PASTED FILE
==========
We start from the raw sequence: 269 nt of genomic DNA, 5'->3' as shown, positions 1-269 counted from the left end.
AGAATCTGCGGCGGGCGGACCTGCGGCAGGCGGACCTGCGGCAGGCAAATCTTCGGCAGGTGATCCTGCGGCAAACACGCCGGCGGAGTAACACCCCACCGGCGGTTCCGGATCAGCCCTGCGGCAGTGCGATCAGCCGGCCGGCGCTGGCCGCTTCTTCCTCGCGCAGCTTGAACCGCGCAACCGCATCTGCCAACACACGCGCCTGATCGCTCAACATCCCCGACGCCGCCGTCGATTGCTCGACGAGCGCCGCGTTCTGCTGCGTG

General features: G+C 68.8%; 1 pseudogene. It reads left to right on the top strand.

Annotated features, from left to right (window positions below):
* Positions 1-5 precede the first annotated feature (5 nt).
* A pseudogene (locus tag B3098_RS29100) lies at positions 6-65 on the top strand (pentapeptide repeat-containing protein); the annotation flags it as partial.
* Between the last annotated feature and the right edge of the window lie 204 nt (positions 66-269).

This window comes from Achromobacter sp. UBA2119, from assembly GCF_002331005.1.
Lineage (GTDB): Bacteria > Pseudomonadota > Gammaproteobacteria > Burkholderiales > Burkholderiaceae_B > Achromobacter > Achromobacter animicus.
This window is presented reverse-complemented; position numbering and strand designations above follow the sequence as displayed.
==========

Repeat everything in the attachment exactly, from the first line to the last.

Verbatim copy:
We start from the raw sequence: 269 nt of genomic DNA, 5'->3' as shown, positions 1-269 counted from the left end.
AGAATCTGCGGCGGGCGGACCTGCGGCAGGCGGACCTGCGGCAGGCAAATCTTCGGCAGGTGATCCTGCGGCAAACACGCCGGCGGAGTAACACCCCACCGGCGGTTCCGGATCAGCCCTGCGGCAGTGCGATCAGCCGGCCGGCGCTGGCCGCTTCTTCCTCGCGCAGCTTGAACCGCGCAACCGCATCTGCCAACACACGCGCCTGATCGCTCAACATCCCCGACGCCGCCGTCGATTGCTCGACGAGCGCCGCGTTCTGCTGCGTG

General features: G+C 68.8%; 1 pseudogene. It reads left to right on the top strand.

Annotated features, from left to right (window positions below):
* Positions 1-5 precede the first annotated feature (5 nt).
* A pseudogene (locus tag B3098_RS29100) lies at positions 6-65 on the top strand (pentapeptide repeat-containing protein); the annotation flags it as partial.
* Between the last annotated feature and the right edge of the window lie 204 nt (positions 66-269).

This window comes from Achromobacter sp. UBA2119, from assembly GCF_002331005.1.
Lineage (GTDB): Bacteria > Pseudomonadota > Gammaproteobacteria > Burkholderiales > Burkholderiaceae_B > Achromobacter > Achromobacter animicus.
This window is presented reverse-complemented; position numbering and strand designations above follow the sequence as displayed.